Acc: Hilleberg Allak tent
Dist: 48,7 km
Start: 6:05 End: 16:10
It is my second-last paddling day on the Pacific Coast. I slept well and start early to avoid the wind as good as it goes. I have breakfast on the water and am amazed at how easily my grainy-milk powder mix still goes down. One portion has a thousand calories. I had most days a second portion, but now, I am down to precisely the last three and will have only one-and-a-half sachets per day. I carried this basic food from Germany, an essential part of my engine running well. The scenery passing by is still interesting enough, with alternative buildings and cliffs, and my thoughts run already in the home mode.
All things are easygoing until Punta Prieta. Around this corner, with two impressive half-round high-rise apartment buildings, the wind blows strongly from the front left offshore. It does not stop until some distance before Punta Chame. I stay as close to the coast as possible to avoid the chop building, and my progress remains fine. Still, it feels not like a nice paddle anymore, but no one said it would be easy the last two days. Buildings stop and are replaced by all nature again, interrupted by Playa Caracol, where surf waves are building, and a holiday infrastructure is created. Since the windy corner at Punta Prieta, beach landings on low tide do not look inviting to me anymore, though possible. But who needs to land, and why. I keep punching into the wind, watching ruins of old constructions eaten half by the sea. Or the construction work stopped as people finally realized the coast comes too close to where they planned another high-rise holiday bunker. No wonder, when I see the wash going up the coast on high tide, it feels like the ‘tub is full’ and the water is close to washing over the steep beach, acting here as a wave breaker to the wetlands behind. At three spots, it looks like they filled up rocks to avoid the dyke breaking.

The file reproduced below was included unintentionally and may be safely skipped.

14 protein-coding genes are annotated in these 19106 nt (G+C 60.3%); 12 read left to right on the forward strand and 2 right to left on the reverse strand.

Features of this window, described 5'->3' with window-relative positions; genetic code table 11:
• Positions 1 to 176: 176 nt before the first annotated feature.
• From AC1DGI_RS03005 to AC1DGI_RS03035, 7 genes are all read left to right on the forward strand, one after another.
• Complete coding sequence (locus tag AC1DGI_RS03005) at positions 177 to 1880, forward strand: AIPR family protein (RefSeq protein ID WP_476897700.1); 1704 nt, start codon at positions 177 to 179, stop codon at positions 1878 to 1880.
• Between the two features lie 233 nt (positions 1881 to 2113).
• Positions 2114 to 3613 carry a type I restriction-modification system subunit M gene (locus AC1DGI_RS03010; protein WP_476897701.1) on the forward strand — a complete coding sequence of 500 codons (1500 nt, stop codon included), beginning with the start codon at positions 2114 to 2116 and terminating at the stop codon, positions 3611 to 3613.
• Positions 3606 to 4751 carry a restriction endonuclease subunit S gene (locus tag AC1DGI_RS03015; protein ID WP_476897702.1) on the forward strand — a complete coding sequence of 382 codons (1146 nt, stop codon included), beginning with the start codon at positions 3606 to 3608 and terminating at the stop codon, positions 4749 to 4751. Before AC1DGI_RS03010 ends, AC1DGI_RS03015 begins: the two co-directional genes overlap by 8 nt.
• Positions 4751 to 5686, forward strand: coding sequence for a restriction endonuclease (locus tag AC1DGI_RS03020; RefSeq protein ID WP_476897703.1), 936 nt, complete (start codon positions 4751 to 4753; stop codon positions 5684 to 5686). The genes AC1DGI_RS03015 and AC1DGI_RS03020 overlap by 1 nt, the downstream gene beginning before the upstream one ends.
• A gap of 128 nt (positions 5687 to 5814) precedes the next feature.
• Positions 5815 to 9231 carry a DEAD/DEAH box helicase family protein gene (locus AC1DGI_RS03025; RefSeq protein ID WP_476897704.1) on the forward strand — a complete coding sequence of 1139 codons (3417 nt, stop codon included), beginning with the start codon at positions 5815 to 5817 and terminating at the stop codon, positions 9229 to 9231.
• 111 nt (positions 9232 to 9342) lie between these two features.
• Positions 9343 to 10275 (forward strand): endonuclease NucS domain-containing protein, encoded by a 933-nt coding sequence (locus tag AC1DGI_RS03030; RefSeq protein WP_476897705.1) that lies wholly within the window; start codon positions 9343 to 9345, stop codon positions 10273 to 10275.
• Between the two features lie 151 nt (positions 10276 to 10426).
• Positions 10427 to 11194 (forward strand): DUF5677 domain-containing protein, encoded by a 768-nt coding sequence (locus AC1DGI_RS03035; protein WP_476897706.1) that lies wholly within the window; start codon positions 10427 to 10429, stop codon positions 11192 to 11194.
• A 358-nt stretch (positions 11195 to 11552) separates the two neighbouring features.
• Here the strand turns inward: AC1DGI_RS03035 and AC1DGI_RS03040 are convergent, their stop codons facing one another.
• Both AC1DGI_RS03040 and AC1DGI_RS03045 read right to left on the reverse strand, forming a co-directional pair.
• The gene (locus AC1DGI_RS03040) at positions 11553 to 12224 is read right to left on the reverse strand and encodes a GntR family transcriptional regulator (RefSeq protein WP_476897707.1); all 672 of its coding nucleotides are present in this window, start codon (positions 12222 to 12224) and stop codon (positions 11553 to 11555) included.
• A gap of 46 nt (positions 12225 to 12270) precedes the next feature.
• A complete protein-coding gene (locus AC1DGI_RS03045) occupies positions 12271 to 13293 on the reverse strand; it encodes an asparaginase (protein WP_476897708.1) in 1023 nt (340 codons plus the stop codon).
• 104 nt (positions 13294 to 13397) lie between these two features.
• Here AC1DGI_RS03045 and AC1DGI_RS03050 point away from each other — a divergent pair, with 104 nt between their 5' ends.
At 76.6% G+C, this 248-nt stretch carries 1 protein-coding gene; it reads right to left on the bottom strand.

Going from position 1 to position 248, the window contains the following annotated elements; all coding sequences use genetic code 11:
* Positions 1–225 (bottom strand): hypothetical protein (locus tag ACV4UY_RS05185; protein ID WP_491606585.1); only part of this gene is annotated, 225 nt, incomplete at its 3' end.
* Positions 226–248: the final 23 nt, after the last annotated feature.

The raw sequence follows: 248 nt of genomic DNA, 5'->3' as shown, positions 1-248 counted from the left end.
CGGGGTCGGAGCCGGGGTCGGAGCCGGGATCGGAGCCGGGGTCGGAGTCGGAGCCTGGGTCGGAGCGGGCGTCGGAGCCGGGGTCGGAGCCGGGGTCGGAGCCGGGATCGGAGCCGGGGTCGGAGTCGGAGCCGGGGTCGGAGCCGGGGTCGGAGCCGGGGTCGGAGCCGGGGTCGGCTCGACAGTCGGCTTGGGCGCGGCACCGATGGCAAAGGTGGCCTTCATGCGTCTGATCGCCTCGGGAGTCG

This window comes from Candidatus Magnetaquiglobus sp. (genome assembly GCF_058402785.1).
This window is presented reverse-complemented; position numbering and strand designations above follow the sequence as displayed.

But what is that dark vortex just over the waters behind the point? Is a small tornado developing over the water, out of the calm? I am watching this natural phenomenon in awe but also in fear. What if I am getting just under this? No, this cannot be a tornado. These are flying animals. Grasshoppers, bees, or birds? I figure those must be a swarm of thousands of those tiny birds occupying the wetlands and mangrove beaches. Amazing!
I just like to round this last dreaded point. I found a current diamond on my chart, the only one far and wide. The tide waters run fast in or out around the spit, with up to five kilometers per hour. Thankfully, I am there at the last hour of the rising tide. I stay close in, as the water is high, and the current is in my favor and not too bad. Phewww! I am inside the Bahia de Chame, with no chance to land before. I learned that this area inside is a kite-surfing Mekka. But the wind thankfully went down already about an hour ago, and there is no kite to see anywhere.
Crossing straight to Panama City from the point tomorrow is out of the question. I do not have much time to lose to make the best of the calm wind window to cross over to the mainland, where the wind will feel less when it is back up. But some light dark rain clouds are hanging over the mainland mountains. Will I be able to cross this short distance of eight kilometers without getting blown away anytime soon?